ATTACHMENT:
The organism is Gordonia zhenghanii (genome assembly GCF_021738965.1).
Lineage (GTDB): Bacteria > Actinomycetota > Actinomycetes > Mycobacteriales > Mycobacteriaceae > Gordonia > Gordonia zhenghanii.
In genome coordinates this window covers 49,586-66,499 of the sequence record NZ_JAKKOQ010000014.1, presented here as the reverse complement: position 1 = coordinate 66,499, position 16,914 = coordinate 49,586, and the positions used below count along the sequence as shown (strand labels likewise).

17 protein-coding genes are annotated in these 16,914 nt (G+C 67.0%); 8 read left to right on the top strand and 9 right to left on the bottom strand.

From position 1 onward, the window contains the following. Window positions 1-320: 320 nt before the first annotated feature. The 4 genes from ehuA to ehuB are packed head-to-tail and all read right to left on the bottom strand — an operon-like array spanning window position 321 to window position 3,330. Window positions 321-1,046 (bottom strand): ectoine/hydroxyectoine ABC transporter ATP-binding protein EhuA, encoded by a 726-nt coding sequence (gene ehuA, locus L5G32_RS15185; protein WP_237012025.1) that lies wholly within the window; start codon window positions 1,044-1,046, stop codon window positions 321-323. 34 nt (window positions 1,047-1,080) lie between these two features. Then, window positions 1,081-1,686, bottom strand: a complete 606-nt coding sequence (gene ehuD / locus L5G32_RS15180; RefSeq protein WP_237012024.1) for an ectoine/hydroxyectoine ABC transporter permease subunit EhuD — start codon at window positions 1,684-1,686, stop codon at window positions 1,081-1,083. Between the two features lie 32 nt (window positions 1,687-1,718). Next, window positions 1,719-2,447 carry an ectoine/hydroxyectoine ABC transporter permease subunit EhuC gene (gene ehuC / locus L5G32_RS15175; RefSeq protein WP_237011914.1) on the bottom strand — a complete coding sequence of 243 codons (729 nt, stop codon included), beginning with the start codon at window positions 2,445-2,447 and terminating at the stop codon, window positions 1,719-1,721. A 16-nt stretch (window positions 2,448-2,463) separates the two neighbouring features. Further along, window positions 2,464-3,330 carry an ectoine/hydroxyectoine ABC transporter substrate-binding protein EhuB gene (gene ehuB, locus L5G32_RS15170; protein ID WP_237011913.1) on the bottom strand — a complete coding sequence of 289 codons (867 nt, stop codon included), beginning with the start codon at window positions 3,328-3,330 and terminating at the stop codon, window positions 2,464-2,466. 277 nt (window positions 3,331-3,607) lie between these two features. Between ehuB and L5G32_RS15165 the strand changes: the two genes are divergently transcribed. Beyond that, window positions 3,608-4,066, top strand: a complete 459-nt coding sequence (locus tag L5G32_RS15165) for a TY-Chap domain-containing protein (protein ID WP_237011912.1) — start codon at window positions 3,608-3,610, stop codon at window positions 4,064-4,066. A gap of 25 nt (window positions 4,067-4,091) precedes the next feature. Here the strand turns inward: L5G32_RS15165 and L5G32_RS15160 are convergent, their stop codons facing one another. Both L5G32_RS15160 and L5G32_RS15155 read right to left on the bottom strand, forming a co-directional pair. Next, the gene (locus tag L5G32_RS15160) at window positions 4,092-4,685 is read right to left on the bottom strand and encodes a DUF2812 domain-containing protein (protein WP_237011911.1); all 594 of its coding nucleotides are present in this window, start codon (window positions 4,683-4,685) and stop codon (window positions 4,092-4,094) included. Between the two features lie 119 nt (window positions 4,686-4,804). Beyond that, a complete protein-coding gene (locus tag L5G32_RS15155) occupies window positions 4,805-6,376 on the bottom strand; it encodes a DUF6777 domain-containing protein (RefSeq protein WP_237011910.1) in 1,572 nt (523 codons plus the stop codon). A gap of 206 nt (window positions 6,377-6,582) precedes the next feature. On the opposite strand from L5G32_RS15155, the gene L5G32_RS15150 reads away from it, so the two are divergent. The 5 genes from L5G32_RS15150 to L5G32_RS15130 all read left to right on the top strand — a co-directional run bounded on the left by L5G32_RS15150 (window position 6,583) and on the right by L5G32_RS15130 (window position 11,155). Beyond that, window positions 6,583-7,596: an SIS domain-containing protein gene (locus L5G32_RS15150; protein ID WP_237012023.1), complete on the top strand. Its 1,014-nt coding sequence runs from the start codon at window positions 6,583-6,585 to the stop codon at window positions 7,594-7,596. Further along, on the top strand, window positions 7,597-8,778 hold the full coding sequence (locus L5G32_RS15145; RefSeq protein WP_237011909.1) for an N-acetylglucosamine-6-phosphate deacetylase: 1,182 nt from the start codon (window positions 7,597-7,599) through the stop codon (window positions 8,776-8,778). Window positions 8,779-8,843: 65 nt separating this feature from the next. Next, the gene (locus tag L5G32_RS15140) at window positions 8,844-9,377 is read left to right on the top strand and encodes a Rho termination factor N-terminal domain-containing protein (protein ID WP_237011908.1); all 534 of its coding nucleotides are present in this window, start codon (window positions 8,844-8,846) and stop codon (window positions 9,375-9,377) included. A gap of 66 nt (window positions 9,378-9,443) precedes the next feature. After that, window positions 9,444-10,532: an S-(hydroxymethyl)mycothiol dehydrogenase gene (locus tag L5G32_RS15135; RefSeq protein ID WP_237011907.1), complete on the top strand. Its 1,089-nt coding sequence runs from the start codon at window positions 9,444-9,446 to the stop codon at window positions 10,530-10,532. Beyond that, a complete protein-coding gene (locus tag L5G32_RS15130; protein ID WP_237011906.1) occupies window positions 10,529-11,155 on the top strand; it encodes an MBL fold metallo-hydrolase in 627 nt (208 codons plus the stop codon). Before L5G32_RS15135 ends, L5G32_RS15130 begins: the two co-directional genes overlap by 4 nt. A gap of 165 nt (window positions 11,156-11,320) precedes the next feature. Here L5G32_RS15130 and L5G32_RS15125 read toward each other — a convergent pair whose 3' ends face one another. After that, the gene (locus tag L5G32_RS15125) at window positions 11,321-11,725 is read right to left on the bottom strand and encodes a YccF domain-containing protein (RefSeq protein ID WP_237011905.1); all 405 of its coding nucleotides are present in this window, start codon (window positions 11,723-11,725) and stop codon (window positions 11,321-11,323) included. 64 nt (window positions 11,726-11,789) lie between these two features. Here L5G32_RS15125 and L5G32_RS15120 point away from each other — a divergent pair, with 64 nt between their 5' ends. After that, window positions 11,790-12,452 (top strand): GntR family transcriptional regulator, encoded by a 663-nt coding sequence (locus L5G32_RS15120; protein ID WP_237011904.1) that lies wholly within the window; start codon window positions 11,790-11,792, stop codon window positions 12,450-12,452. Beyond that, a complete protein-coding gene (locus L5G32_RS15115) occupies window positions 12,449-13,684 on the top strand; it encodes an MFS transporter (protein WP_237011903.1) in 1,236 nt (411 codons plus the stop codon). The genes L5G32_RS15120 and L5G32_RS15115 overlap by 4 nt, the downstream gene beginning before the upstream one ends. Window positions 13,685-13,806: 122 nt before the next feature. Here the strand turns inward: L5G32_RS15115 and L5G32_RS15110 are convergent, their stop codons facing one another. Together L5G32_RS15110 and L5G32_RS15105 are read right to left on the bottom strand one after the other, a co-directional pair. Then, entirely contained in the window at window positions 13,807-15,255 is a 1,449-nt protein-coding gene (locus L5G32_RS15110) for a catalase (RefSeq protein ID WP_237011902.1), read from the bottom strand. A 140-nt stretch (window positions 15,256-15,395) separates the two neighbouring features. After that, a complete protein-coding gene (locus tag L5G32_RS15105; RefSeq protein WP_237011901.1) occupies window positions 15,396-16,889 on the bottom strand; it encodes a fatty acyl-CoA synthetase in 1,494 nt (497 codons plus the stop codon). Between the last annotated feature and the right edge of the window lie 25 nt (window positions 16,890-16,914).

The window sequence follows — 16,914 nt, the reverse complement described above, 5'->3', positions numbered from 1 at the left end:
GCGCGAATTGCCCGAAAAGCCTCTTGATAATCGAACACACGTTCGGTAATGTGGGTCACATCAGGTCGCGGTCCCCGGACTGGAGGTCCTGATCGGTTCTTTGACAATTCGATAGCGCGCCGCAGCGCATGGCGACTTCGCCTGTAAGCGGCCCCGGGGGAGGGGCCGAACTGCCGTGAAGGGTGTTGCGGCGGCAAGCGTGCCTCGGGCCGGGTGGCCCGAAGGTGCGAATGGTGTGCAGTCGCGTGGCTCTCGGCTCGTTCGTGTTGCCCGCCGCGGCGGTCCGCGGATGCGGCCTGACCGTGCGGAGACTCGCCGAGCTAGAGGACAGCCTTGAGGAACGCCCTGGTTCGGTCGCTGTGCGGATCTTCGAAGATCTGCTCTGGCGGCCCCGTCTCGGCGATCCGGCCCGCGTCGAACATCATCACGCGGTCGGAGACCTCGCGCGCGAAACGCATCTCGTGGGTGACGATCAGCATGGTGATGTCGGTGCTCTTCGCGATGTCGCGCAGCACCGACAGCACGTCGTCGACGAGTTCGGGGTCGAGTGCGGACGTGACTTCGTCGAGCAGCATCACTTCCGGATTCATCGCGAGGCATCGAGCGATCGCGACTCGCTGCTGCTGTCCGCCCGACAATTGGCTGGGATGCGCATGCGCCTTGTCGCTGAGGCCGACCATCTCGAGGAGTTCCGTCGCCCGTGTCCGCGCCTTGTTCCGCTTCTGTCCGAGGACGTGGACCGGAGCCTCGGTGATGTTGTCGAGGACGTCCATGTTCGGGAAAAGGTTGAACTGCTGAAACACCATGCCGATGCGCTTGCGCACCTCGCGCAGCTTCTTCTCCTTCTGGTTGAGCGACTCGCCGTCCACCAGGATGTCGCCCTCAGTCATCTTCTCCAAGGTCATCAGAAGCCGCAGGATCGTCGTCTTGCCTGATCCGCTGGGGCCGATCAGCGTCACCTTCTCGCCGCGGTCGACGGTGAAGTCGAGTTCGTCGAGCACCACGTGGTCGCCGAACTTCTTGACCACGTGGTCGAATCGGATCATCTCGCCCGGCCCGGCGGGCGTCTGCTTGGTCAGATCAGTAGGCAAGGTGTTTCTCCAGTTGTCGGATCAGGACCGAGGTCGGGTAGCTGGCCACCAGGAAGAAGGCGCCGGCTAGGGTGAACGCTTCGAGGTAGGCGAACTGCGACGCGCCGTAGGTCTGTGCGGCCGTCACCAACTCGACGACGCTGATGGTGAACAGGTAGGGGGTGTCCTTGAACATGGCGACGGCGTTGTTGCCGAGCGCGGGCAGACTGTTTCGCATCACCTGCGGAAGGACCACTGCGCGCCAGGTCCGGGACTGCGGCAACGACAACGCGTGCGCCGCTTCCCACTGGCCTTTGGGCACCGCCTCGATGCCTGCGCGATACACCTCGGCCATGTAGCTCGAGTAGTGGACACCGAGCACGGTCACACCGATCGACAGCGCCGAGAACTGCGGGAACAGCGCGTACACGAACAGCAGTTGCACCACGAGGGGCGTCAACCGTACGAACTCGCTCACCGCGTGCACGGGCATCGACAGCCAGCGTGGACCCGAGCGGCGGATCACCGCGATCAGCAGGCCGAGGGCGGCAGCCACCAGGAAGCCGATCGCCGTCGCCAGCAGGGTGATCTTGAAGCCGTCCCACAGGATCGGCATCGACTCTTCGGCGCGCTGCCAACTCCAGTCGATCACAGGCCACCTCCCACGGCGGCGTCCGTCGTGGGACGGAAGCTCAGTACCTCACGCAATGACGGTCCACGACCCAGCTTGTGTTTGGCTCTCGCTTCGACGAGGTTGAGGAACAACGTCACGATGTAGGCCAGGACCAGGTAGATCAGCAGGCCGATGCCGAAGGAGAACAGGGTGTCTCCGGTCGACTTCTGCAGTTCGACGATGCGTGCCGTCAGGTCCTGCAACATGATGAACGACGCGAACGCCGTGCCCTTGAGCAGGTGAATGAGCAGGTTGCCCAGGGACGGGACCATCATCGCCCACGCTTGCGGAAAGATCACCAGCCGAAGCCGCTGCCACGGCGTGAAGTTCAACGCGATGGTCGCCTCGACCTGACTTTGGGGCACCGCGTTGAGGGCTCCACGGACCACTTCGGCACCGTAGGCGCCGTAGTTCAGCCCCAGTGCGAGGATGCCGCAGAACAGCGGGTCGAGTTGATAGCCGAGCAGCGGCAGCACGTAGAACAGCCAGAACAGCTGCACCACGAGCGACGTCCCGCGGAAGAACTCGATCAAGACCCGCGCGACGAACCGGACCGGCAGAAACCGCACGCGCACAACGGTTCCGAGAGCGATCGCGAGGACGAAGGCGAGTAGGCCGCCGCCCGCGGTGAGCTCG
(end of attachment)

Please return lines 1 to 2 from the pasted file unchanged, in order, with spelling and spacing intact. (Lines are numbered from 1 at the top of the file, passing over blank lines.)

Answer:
The organism is Gordonia zhenghanii (genome assembly GCF_021738965.1).
Lineage (GTDB): Bacteria > Actinomycetota > Actinomycetes > Mycobacteriales > Mycobacteriaceae > Gordonia > Gordonia zhenghanii.